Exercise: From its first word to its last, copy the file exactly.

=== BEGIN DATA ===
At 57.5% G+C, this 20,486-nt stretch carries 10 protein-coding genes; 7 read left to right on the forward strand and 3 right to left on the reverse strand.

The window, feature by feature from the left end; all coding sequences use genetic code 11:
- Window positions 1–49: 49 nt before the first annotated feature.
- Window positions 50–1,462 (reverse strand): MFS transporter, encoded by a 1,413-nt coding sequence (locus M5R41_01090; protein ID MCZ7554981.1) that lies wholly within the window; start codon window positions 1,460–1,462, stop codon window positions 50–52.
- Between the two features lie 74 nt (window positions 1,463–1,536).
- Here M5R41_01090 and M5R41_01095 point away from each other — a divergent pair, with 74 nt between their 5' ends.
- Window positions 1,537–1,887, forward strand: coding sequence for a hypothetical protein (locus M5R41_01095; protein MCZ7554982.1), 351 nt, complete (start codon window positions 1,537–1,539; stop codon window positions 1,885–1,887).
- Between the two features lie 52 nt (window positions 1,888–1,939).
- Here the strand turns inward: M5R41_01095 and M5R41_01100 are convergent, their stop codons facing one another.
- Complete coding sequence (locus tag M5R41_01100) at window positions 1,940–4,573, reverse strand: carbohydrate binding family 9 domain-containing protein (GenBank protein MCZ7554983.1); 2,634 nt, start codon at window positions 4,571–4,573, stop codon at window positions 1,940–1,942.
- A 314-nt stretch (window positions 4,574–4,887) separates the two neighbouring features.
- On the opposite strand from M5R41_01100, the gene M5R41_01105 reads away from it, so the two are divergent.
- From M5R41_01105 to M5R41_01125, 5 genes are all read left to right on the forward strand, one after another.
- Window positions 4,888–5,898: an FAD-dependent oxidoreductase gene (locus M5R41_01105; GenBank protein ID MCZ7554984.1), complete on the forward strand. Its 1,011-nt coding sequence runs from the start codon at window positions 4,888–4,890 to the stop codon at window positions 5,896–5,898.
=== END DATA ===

At 57.5% G+C, this 20,486-nt stretch carries 10 protein-coding genes; 7 read left to right on the forward strand and 3 right to left on the reverse strand.

The window, feature by feature from the left end; all coding sequences use genetic code 11:
- Window positions 1–49: 49 nt before the first annotated feature.
- Window positions 50–1,462 (reverse strand): MFS transporter, encoded by a 1,413-nt coding sequence (locus M5R41_01090; protein ID MCZ7554981.1) that lies wholly within the window; start codon window positions 1,460–1,462, stop codon window positions 50–52.
- Between the two features lie 74 nt (window positions 1,463–1,536).
- Here M5R41_01090 and M5R41_01095 point away from each other — a divergent pair, with 74 nt between their 5' ends.
- Window positions 1,537–1,887, forward strand: coding sequence for a hypothetical protein (locus M5R41_01095; protein MCZ7554982.1), 351 nt, complete (start codon window positions 1,537–1,539; stop codon window positions 1,885–1,887).
- Between the two features lie 52 nt (window positions 1,888–1,939).
- Here the strand turns inward: M5R41_01095 and M5R41_01100 are convergent, their stop codons facing one another.
- Complete coding sequence (locus tag M5R41_01100) at window positions 1,940–4,573, reverse strand: carbohydrate binding family 9 domain-containing protein (GenBank protein MCZ7554983.1); 2,634 nt, start codon at window positions 4,571–4,573, stop codon at window positions 1,940–1,942.
- A 314-nt stretch (window positions 4,574–4,887) separates the two neighbouring features.
- On the opposite strand from M5R41_01100, the gene M5R41_01105 reads away from it, so the two are divergent.
- From M5R41_01105 to M5R41_01125, 5 genes are all read left to right on the forward strand, one after another.
- Window positions 4,888–5,898: an FAD-dependent oxidoreductase gene (locus M5R41_01105; GenBank protein ID MCZ7554984.1), complete on the forward strand. Its 1,011-nt coding sequence runs from the start codon at window positions 4,888–4,890 to the stop codon at window positions 5,896–5,898.